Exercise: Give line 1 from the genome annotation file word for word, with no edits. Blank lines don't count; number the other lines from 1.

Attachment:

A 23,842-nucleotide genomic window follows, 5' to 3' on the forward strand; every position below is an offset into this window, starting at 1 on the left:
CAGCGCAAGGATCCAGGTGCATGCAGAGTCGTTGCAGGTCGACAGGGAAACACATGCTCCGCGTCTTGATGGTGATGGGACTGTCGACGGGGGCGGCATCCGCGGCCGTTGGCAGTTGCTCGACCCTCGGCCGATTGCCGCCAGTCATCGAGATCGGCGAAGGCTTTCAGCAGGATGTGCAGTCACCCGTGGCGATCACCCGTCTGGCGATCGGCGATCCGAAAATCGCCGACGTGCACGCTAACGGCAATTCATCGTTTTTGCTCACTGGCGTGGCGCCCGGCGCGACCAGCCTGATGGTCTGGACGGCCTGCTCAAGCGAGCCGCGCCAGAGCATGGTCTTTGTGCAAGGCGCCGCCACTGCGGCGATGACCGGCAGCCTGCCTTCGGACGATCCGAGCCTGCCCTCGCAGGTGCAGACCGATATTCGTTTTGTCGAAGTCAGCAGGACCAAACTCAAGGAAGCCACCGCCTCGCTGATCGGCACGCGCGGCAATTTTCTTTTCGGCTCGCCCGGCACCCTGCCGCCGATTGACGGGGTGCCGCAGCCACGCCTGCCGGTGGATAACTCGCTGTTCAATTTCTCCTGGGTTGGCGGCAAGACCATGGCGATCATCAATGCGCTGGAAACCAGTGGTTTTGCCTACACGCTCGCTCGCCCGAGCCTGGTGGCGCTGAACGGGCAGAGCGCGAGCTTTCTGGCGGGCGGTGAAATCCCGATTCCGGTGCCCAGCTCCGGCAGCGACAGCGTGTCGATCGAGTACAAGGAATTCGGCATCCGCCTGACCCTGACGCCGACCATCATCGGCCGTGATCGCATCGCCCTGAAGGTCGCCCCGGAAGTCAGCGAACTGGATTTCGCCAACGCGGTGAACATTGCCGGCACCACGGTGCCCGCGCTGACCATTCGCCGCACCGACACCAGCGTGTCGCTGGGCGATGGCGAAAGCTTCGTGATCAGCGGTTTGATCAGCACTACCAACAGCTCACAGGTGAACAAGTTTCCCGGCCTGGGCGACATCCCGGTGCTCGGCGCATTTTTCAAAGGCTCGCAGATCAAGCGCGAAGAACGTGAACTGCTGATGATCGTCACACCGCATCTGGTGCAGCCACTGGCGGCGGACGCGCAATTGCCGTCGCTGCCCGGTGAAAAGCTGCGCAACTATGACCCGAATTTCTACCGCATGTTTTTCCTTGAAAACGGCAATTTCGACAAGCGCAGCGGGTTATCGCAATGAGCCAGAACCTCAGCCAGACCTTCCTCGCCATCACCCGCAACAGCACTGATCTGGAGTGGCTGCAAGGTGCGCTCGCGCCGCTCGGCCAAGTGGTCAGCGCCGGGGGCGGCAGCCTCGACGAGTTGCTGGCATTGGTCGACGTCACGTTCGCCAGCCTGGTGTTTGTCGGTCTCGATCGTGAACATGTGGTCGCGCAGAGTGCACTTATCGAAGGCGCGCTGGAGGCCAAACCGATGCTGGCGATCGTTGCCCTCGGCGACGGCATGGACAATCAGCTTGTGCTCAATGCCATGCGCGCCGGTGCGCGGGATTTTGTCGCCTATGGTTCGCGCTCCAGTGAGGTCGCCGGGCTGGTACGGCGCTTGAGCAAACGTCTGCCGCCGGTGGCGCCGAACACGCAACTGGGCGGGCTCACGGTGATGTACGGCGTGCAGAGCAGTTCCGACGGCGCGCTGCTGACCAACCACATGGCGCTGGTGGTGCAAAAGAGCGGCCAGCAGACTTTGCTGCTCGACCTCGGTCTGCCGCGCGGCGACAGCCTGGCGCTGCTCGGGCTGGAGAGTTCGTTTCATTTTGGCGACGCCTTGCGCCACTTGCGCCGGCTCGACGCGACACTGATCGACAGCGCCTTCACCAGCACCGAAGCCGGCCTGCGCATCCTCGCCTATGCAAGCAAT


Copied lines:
A 23,842-nucleotide genomic window follows, 5' to 3' on the forward strand; every position below is an offset into this window, starting at 1 on the left: